Thursday, 30 June 2011

Difficult to get any better than this

On a beautiful summmer's day in Orkney, it is hard to surpass the floristic delights of the coast. This was at Yesnaby on Tuesday 28th June - the Primula was in its second flowering and my what a crop!

Monday, 20 June 2011

Missing links........

Tim has been busy out and about over the last few weeks and has done more than his fair share of posts.  Feeling somewhat guilty I thought I'd better pull my finger out and show a little of what has been happening with the last two 'links' plates for the book, just in case it seemed like production had stopped altogether.  Here's the fourth one - drawn and partially painted.  Usually I rough it all out in paint before going back over in more detail but this time I've opted to apply most of the detail from the word go - we'll see how this turns out.  I'm giving myself a deadline of 5th July to finish.  This includes four days away on the amazing uninhabited island of Swona doing other artwork and working full time in between. However, by writing a date here, I'm hoping to shame myself into sticking to it.

The last drawing for the links section is below.  When doing lots and lots of paintings, little details like the horses and bumble bee (which you can't see here but will be painted in later) are welcome additions.

Sunday, 19 June 2011

Orkney's Sundews

I spent a very damp Thursday on Hoy. The BBC had predicted a fine day with plenty of sun but I'm afraid to say the Beeb were way off the mark - not often Auntie gets this inexact science so wrong. The trip to Hoy had a purpose: monitoring the various sedges that are found in Alkaline Fen. Alkaline fen is a very special habitat that we find in Orkney, although it's not everywhere. Typically it is found in heath so its large-scale distribution in Orkney is limited to Westray, Rousay, the Mainland and Hoy. There will no doubt be pockets elsewhere and maybe folk can let me know. 'The Orkney Book of Wildflowers' deals in broader habitats - so some of the plants that we find in Alkaline Fen will be found in the book in 'The Hill' section. One of the really typical plants that indicates Alkaline Fen is Black Bog Rush.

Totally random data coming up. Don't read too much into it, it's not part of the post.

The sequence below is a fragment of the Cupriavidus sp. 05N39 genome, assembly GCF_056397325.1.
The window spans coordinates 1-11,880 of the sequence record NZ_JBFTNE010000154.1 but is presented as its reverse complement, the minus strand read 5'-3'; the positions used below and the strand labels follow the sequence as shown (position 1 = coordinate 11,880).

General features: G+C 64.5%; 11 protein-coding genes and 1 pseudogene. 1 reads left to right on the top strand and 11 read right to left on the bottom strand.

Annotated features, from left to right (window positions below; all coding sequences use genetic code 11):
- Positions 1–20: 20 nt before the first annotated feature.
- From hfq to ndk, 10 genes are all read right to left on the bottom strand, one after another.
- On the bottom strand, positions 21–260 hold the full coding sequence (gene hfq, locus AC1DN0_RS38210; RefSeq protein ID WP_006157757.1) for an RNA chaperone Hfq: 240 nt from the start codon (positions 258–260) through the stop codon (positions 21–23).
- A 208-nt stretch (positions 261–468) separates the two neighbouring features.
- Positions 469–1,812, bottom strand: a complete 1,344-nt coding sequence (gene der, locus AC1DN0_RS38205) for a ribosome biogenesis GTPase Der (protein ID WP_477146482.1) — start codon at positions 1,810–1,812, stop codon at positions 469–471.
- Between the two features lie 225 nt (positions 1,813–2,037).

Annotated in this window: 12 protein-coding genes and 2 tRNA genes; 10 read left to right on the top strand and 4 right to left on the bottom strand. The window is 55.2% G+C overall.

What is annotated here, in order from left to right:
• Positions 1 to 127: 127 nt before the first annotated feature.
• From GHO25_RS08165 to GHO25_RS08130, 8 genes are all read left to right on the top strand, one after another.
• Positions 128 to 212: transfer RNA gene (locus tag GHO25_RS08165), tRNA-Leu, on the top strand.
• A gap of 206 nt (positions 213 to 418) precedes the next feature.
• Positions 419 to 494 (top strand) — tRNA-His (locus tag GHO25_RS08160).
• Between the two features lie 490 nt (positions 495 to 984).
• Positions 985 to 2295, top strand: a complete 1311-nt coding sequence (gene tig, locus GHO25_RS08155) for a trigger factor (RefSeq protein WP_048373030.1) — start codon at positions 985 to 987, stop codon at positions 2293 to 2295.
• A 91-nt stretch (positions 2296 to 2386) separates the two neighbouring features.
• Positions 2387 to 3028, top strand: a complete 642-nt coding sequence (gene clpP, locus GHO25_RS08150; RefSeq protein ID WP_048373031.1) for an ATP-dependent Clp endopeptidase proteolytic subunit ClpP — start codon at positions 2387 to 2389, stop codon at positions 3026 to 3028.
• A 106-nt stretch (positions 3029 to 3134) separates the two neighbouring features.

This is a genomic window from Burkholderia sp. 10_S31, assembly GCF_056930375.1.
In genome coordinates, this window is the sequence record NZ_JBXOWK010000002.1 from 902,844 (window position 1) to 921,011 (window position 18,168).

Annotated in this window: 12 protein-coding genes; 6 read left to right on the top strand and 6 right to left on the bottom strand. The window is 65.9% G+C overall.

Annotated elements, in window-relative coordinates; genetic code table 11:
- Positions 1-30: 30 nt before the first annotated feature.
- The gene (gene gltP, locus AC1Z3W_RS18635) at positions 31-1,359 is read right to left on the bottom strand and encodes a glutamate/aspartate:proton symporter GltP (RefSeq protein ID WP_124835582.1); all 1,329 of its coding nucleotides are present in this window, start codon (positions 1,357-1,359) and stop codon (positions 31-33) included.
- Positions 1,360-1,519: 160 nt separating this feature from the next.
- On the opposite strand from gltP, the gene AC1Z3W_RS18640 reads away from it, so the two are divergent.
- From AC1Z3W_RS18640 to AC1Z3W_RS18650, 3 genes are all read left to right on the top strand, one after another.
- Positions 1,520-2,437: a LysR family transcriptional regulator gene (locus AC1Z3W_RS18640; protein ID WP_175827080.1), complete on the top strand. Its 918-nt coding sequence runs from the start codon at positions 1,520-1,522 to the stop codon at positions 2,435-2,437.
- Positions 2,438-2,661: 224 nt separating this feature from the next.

Black Bog Rush

Black Bog Rush and Alkaline Fen

Two of my favourite species are the Common (or Round-leaved) Sundew and the Great Sundew. These insectivorous plants are fascinating creations that obtain most of their nutrients from tiny insects that become trapped in 'Sundew glue'. The two Sundews are quite different - the Great Sundew holds its oval leaves up while the Common Sundew holds its round leaves flat in a circle. In addition, while both are found 'in the Hill' they tend to occur in different parts of the hill. You've guessed it - the Great Sundew tends to occur in Alkaline Fen areas and the Common Sundew is more likely to be found in the peaty areas amongst Sphagna.

Great Sundew

Great Sundew

Great Sundew

Great Sundew

Common Sundew

Common Sundew

Sunday, 12 June 2011

Waulkmill's flowers - quite an afternoon - 11 June 2011

Waulkmill Bay
Los Afficionados at Waulkmill

Sea Milkwort

Sea Arrowgrass

Wood Sage


Aspen jnr

Red Admiral on Thrift

Monday, 6 June 2011

Mar Wick

I took Alex and Kathrin out to Marwick a few days ago. Alex and Kathrin are bankers from Bavaria - they live a few hundred miles from a coast! Living in Orkney, it's difficult to imagine that - given that we see and feel the sea almost wherever we are in the county. I worked it out that there was nowhere in Orkney more than eight kilometres from the sea - the most marine remote locality was somewhere near Dounby.

It had been a shocking day weatherwise - sweeping rain had covered Orkney for most of the day driven on by strong westerly winds. When I arrived to pick Alex and Kathrin up from Holland House in Harray, the visibility was probably no better than 400 metres - it was as though we were in cloud. I offered to postpone our evening out but Alex and Kathrin would have none of it and were happy to go anywhere. I wasn't...but thought I'd better brave it - so on the strength of what the Met Office had predicted for the evening, we headed for Mar Wick. It was inspired..but also lucky.

We arrived at the bay just as the skies were clearing to the west and great golden orange skies appeared in contrast to the sodden greys. Alex and Kathrin wanted birds and we began in exceptional style with a Long-tailed Skua which had been resting on the calm waters of the Choin before lifting, circling the bay and flying off.  We were elated - a new bird for Alex and Kathrin and just my third sighting in Orkney of this most elegant of Skuas.

Birdwise we had excellent evening - all the Marwick Head regulars were there including Puffins. The continual procession of Kittiwakes carrying nesting material was both specatcular and heartening - at least the birds were getting down to nesting - their optimism fuelled my optimism.

There was also plenty to see in the wildflower line. On Mar Wick's shingle shore there is Sea Campion, Curled Dock and plenty of Scots Lovage. Further up as we climb the cliff path, Spring Squill, Thrift and  Lady's Fingers combine to produce a vibrant carpet of blue, pink and yellow. A closer look at the short grassland sward yields the numerous rosettes of Buck's-horn Plantains - like mini cartwheels.

Sea Campion in bud

Sea Campion
Scots Lovage
Spring Squill


Lady's Fingers or Kidney Vetch